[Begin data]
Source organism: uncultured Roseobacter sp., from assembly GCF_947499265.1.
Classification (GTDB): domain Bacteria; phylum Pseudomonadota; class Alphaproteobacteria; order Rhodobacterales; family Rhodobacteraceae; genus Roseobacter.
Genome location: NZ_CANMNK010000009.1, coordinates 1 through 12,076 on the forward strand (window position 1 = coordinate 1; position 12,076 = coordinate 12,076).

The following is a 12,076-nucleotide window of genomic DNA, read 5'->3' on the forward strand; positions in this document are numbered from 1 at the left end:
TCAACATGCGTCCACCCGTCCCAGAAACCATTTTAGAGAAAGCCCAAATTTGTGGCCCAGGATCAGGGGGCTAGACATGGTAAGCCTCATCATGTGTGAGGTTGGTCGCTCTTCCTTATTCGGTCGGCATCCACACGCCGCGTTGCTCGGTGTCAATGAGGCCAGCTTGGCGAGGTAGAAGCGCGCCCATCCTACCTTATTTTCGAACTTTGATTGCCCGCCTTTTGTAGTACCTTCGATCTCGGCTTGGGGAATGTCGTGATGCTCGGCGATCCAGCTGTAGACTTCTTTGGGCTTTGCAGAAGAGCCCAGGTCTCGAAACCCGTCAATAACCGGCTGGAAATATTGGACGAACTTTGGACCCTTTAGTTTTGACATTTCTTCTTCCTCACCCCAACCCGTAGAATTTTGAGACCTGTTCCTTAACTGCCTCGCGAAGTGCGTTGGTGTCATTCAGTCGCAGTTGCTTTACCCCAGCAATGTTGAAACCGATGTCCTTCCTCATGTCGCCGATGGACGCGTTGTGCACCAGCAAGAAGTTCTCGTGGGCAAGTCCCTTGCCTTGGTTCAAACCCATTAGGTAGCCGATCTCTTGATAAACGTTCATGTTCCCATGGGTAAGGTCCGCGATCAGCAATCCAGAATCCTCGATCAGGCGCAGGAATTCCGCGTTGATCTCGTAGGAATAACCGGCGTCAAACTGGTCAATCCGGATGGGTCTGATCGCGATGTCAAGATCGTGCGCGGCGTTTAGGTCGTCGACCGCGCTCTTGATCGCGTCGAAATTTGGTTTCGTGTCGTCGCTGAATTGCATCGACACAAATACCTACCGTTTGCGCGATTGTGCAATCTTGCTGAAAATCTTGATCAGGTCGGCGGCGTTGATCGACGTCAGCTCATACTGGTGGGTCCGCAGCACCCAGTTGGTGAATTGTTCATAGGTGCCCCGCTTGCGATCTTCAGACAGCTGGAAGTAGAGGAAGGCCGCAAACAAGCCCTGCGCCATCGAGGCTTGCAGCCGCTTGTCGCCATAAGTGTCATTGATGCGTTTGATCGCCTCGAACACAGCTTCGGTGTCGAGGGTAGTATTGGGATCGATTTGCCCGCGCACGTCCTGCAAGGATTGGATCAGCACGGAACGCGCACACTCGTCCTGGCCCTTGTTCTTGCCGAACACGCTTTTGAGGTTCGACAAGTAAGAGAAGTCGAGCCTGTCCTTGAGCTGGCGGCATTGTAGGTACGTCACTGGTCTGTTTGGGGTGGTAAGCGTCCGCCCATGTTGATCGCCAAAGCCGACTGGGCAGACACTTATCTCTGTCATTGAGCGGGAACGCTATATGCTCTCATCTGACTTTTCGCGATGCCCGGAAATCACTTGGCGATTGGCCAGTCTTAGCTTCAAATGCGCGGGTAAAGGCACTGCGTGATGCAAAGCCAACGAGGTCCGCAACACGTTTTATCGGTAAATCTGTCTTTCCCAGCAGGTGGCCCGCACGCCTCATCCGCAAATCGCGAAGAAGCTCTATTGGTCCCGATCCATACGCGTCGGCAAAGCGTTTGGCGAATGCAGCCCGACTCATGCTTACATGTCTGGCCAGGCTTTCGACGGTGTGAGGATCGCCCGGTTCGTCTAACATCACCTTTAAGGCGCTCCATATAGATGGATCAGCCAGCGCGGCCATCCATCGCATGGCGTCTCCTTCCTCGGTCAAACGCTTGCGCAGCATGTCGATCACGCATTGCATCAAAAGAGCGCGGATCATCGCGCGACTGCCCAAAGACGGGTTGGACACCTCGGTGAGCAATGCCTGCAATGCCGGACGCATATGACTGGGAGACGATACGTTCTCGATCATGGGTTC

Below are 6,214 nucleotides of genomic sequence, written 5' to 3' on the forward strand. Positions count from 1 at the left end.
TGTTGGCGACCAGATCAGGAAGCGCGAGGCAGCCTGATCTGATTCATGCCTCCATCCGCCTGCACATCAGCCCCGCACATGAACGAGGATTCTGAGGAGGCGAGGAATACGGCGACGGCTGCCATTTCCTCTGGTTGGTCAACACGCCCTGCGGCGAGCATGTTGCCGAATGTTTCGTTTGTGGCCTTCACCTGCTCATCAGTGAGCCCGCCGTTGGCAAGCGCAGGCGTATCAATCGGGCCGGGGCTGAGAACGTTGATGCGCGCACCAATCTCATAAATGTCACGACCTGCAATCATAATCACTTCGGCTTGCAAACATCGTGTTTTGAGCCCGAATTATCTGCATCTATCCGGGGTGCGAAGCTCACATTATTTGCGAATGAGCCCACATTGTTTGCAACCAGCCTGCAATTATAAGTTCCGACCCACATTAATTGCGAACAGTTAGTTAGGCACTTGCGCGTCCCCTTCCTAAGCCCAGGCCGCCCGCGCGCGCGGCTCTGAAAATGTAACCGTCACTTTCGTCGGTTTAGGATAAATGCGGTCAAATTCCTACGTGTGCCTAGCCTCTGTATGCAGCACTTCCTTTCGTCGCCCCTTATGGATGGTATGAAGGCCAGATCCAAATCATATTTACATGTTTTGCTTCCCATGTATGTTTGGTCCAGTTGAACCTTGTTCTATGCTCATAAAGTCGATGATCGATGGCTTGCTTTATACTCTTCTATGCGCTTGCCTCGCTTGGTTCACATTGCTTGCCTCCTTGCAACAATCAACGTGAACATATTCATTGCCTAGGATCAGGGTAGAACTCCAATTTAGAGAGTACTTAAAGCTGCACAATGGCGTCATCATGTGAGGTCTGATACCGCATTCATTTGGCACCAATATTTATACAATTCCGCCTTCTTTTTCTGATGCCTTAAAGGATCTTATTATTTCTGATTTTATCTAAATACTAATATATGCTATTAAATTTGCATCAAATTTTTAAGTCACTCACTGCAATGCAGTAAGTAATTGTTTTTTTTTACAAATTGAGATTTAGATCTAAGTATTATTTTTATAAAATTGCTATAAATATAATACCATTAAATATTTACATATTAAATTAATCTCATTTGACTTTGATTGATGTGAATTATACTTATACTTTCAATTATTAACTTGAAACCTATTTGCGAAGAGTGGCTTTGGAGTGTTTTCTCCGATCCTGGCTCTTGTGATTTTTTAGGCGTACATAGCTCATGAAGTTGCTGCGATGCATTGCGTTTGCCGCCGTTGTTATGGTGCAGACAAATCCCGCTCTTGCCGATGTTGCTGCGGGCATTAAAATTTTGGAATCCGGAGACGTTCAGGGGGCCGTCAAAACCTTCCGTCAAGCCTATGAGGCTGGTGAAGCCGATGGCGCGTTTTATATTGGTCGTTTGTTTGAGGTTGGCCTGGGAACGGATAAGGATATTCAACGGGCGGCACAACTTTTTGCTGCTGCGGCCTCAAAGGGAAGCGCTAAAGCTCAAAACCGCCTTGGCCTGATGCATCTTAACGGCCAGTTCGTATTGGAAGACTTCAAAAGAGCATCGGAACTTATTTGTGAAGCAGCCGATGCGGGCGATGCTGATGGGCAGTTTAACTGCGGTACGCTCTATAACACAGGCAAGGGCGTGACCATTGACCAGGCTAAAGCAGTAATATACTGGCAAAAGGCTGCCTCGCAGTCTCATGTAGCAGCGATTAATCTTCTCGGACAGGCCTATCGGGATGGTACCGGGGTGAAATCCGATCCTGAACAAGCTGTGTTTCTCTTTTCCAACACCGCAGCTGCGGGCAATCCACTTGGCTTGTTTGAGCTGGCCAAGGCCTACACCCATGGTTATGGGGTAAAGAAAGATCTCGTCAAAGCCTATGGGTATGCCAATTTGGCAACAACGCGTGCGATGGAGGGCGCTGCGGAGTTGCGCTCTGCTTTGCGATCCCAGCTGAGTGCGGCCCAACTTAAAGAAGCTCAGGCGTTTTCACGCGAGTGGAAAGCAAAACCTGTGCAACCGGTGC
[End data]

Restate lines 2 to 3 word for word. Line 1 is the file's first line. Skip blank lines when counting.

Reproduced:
Classification (GTDB): domain Bacteria; phylum Pseudomonadota; class Alphaproteobacteria; order Rhodobacterales; family Rhodobacteraceae; genus Roseobacter.
Genome location: NZ_CANMNK010000009.1, coordinates 1 through 12,076 on the forward strand (window position 1 = coordinate 1; position 12,076 = coordinate 12,076).